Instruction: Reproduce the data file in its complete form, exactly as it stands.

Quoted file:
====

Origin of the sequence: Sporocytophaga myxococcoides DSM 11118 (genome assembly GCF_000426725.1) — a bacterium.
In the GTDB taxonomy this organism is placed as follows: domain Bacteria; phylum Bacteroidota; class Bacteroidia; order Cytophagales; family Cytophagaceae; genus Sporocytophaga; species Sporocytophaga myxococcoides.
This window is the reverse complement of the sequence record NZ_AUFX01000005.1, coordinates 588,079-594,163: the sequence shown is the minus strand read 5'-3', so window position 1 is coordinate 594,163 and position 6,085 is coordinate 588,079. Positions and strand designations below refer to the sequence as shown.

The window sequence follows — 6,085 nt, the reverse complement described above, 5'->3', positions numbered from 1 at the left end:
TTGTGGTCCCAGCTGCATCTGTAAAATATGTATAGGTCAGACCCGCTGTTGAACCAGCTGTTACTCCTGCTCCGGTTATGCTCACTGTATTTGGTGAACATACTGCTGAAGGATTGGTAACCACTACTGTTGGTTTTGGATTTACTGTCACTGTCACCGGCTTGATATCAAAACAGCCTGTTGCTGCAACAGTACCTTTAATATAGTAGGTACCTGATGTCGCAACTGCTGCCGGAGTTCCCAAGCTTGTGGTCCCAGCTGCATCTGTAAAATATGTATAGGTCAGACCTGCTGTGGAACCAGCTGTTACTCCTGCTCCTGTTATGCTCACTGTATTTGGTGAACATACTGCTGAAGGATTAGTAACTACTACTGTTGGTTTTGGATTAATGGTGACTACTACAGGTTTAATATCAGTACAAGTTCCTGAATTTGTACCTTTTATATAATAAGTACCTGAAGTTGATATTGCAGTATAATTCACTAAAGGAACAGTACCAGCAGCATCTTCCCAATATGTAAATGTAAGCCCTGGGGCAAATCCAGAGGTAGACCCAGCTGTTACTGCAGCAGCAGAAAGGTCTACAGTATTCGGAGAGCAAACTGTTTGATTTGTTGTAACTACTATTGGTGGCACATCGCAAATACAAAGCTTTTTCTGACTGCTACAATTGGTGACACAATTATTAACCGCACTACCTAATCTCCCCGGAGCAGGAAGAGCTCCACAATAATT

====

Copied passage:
Origin of the sequence: Sporocytophaga myxococcoides DSM 11118 (genome assembly GCF_000426725.1) — a bacterium.
In the GTDB taxonomy this organism is placed as follows: domain Bacteria; phylum Bacteroidota; class Bacteroidia; order Cytophagales; family Cytophagaceae; genus Sporocytophaga; species Sporocytophaga myxococcoides.
This window is the reverse complement of the sequence record NZ_AUFX01000005.1, coordinates 588,079-594,163: the sequence shown is the minus strand read 5'-3', so window position 1 is coordinate 594,163 and position 6,085 is coordinate 588,079. Positions and strand designations below refer to the sequence as shown.

The window sequence follows — 6,085 nt, the reverse complement described above, 5'->3', positions numbered from 1 at the left end:
TTGTGGTCCCAGCTGCATCTGTAAAATATGTATAGGTCAGACCCGCTGTTGAACCAGCTGTTACTCCTGCTCCGGTTATGCTCACTGTATTTGGTGAACATACTGCTGAAGGATTGGTAACCACTACTGTTGGTTTTGGATTTACTGTCACTGTCACCGGCTTGATATCAAAACAGCCTGTTGCTGCAACAGTACCTTTAATATAGTAGGTACCTGATGTCGCAACTGCTGCCGGAGTTCCCAAGCTTGTGGTCCCAGCTGCATCTGTAAAATATGTATAGGTCAGACCTGCTGTGGAACCAGCTGTTACTCCTGCTCCTGTTATGCTCACTGTATTTGGTGAACATACTGCTGAAGGATTAGTAACTACTACTGTTGGTTTTGGATTAATGGTGACTACTACAGGTTTAATATCAGTACAAGTTCCTGAATTTGTACCTTTTATATAATAAGTACCTGAAGTTGATATTGCAGTATAATTCACTAAAGGAACAGTACCAGCAGCATCTTCCCAATATGTAAATGTAAGCCCTGGGGCAAATCCAGAGGTAGACCCAGCTGTTACTGCAGCAGCAGAAAGGTCTACAGTATTCGGAGAGCAAACTGTTTGATTTGTTGTAACTACTATTGGTGGCACATCGCAAATACAAAGCTTTTTCTGACTGCTACAATTGGTGACACAATTATTAACCGCACTACCTAATCTCCCCGGAGCAGGAAGAGCTCCACAATAATT